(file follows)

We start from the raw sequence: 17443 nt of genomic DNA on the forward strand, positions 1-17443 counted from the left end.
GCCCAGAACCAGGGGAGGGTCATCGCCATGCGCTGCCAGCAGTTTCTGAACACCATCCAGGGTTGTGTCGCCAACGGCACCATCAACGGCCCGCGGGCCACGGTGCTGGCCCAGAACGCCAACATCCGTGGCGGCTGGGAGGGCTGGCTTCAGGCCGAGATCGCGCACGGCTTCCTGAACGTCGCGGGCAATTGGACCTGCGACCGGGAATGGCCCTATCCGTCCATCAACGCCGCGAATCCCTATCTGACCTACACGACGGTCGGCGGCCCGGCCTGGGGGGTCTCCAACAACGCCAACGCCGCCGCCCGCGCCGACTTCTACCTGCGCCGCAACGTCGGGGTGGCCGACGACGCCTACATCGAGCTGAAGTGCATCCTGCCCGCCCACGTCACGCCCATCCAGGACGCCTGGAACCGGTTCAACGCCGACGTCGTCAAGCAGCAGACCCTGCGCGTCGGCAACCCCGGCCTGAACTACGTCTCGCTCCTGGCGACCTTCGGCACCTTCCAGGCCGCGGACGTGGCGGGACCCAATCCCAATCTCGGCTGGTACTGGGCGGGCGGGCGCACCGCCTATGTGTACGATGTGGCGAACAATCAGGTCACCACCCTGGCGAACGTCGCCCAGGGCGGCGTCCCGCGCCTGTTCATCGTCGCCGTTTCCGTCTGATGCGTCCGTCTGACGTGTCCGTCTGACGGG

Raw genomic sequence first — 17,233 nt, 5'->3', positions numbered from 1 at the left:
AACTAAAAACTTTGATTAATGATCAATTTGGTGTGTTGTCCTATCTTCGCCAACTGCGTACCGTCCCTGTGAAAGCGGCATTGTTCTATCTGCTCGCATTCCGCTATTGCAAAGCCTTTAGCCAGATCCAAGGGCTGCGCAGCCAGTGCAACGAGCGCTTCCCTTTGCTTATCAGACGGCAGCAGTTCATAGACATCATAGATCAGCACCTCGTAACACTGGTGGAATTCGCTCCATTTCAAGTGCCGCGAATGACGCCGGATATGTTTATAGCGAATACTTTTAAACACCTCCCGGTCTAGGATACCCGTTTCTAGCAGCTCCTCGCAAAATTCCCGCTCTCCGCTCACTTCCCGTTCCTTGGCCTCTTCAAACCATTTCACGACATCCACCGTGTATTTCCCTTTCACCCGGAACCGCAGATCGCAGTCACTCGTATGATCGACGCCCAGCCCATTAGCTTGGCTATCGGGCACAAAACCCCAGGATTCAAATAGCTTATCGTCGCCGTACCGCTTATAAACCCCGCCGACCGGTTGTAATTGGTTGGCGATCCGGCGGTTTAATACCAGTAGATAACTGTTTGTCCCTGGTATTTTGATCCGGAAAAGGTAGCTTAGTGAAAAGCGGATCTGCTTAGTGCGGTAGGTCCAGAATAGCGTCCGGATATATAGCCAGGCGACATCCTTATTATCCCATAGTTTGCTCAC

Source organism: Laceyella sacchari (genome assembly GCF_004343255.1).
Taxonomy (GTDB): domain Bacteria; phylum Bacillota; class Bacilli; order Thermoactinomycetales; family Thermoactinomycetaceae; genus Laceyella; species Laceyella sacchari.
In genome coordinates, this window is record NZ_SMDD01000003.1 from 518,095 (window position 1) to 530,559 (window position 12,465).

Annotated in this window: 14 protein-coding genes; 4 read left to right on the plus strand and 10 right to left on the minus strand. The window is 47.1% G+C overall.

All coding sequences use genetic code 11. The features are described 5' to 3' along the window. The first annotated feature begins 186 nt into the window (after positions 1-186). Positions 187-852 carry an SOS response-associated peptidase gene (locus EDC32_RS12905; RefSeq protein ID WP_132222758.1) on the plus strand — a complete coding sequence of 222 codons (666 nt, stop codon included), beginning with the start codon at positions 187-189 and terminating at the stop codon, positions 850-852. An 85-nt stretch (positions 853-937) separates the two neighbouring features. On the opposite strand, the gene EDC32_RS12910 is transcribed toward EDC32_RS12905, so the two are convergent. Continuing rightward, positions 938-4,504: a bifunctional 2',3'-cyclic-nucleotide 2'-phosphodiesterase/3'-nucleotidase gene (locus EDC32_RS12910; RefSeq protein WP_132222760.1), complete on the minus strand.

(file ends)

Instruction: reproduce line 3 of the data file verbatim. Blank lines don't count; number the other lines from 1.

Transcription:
Raw genomic sequence first — 17,233 nt, 5'->3', positions numbered from 1 at the left: